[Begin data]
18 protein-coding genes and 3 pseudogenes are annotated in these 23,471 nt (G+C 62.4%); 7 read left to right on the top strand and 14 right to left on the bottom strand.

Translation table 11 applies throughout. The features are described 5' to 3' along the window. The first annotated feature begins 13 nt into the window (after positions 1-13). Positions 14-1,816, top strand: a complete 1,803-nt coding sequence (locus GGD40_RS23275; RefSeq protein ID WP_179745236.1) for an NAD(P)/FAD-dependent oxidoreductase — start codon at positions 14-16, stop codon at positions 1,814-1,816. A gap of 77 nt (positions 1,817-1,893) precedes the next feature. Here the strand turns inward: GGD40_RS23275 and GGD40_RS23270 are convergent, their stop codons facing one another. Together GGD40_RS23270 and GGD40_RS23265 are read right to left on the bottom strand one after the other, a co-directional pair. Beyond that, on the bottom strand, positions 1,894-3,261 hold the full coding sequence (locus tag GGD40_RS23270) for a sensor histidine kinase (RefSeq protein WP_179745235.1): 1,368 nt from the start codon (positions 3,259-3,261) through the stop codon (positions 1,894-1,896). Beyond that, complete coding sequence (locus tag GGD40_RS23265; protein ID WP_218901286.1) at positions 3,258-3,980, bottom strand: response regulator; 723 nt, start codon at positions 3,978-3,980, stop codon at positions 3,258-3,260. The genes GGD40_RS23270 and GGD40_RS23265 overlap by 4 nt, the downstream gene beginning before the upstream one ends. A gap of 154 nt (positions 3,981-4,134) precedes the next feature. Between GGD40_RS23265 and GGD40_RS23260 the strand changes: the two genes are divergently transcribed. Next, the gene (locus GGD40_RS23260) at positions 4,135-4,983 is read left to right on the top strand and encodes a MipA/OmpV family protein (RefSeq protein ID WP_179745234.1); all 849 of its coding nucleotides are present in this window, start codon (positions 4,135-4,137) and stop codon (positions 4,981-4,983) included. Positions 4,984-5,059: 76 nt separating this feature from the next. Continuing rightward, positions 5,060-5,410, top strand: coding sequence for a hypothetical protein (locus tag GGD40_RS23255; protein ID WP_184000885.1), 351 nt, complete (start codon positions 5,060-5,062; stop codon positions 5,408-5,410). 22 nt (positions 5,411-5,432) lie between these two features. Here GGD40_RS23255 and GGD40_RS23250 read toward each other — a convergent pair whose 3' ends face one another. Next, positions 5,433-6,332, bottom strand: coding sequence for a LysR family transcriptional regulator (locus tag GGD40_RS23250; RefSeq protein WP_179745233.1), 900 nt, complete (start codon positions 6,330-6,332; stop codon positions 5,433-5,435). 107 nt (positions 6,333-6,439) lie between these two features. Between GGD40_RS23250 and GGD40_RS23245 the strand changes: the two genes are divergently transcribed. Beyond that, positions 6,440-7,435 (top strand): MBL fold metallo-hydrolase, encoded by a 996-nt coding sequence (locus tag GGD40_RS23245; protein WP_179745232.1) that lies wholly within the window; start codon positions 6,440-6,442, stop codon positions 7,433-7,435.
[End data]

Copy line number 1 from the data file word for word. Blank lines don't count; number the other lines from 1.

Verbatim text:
18 protein-coding genes and 3 pseudogenes are annotated in these 23,471 nt (G+C 62.4%); 7 read left to right on the top strand and 14 right to left on the bottom strand.